Low back pain is the #1 reason to take time off of work and 70% or more of people will have low back pain in their lifetime. Low back pain has been demonstrated in research to be most effectively treated by chiropractic manipulation, so the first stop is often to the chiropractor. But what happens when you don’t feel better after going to the chiropractor for a few weeks or months? Is it all a bunch of quackery? Of course not!
After the chiropractor, many people next turn to NSAIDs, physical therapy and steroid injections. Sometimes these provide relief and sometimes they do not. If those worked for you, you can stop reading here. If those or other therapies have not worked for you, then you may want to dig deeper.
So, what if none of the above has provided relief? Did you just have a bunch of bad doctors? In general I believe that isn’t the case. Are you just destined to low back pain permanently? Not very often. What I believe and have seen clinically is that we just aren’t looking deep enough to figure out the real problem.
Most of my patients that come in looking for help are those asking themselves, “What Now?” After trying all of the best doctors in town and at least a dozen internet recommendations they are still at square one. Then, the internal dialogue starts with, “Well I do have poor posture. Maybe my herniated discs will hurt forever. After all, I do have a short leg. I only workout 3 times a week, maybe I should try 7 days a week.” etc. They come in, semi-depressed and with very little hope of ever having a pain-free life. While I can’t promise to cure every painful back, I can refuse to give up because I know that there are countless mechanisms that cause low back pain that can be checked that likely haven’t been checked before.
I find that men and women have similar causes of low back pain, but there are a few things that pop-up more regularly in each gender.
Men and Low Back Pain
For men, adrenal fatigue is the most common thing I see. Whether you are the new attorney working 100 hour weeks to get ahead or you are the weekend warrior training for your next triathlon, marathon, CrossFit or obstacle race, I find that men over time end up in a fatigued state. Male fatigue often presents a little different than female fatigue in that they usually aren’t suffering from depression or altered emotions, but rather they are the opposite and are lacking pleasure in the things that they enjoy doing. Maybe training for your competition just isn’t as fun anymore or your job that was great a few years ago just feels like a dead end now. These are some of the signs of adrenal fatigue, which can lead to lower testosterone. This is just one of the reasons why you see so many men looking for a quick testosterone injection to bring them back to their prime. I find piriformis syndrome more in females, but also see it frequently in male endurance athletes.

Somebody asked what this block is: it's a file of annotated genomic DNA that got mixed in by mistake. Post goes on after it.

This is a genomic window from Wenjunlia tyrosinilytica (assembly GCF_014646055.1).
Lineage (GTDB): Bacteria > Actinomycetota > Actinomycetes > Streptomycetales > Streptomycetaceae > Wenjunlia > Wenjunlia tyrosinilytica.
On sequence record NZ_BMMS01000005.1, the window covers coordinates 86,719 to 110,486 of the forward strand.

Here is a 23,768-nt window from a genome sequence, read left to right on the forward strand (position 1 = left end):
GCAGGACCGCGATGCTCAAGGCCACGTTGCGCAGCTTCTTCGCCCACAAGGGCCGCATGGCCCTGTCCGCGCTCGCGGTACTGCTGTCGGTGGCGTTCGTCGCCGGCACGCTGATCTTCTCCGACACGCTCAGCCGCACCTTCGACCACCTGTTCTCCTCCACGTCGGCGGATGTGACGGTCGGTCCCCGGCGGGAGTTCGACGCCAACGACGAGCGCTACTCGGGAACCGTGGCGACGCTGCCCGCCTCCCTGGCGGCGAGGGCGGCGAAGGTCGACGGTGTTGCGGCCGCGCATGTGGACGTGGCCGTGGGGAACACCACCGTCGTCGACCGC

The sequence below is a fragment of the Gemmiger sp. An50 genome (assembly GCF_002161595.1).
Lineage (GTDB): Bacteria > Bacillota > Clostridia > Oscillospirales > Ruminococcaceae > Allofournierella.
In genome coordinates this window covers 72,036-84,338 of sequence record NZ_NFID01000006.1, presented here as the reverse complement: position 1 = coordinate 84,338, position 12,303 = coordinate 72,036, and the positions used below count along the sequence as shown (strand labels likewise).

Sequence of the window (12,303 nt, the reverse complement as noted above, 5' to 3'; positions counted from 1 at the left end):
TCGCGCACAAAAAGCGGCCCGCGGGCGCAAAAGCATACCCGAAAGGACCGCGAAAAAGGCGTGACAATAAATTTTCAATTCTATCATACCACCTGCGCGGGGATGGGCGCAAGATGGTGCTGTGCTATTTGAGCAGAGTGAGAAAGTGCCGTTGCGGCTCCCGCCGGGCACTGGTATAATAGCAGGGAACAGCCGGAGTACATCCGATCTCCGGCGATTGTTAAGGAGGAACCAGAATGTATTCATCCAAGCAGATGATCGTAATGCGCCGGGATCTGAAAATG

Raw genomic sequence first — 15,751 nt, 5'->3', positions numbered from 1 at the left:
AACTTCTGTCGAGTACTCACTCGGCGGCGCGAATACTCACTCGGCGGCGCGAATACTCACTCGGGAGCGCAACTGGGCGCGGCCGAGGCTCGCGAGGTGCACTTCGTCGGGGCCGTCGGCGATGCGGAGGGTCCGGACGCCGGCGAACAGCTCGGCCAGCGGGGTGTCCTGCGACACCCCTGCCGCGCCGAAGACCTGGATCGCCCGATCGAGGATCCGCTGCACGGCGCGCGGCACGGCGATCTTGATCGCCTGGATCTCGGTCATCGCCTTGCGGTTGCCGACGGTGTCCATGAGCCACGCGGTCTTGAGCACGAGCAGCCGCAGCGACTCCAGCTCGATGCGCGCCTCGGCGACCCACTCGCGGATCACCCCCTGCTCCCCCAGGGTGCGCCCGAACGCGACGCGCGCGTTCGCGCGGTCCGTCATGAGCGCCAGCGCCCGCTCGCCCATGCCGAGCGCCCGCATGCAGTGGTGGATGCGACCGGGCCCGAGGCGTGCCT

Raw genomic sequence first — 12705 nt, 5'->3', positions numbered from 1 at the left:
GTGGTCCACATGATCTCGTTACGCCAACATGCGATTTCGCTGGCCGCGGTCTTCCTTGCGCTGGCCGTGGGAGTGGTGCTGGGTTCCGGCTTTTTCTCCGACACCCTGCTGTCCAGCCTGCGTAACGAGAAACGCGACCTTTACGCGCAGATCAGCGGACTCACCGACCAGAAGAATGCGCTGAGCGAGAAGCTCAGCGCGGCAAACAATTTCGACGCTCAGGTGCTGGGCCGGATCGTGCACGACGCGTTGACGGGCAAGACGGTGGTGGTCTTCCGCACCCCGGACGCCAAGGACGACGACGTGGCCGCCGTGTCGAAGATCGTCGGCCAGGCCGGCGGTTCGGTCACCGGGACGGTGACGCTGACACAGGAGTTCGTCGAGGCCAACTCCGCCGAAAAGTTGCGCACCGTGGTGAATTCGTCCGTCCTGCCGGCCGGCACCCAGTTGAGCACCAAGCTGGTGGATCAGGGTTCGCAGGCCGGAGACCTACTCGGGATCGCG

How Does Being Tired Affect My Back?
The adrenal glands are more than just energizer bunnies. They are responsible for helping control inflammation, produce sex hormones and also to help balance electrolytes. You can then see how weekend warriors with intense training schedules can be stressing their bodies with exercise and can often put a significant tax on their adrenals. One little known fact is that the adrenals are associated with many muscles of the pelvis and legs. The hamstrings, gracilis (inner thigh), calf muscles and sartorius (used to cross your legs) all can be affected by poor functioning adrenal glands. These muscles comprise some of the major support to the lower half of the body, the lower back and the pelvis. When your adrenals are worn down, they cause these muscles to not be able to activate, contract and relax properly. In addition, underperforming adrenal glands may not put out enough cortisol to block inflammation, thus resulting in pain.
Part 2 covers common causes for female low back pain and something else that will blow your mind!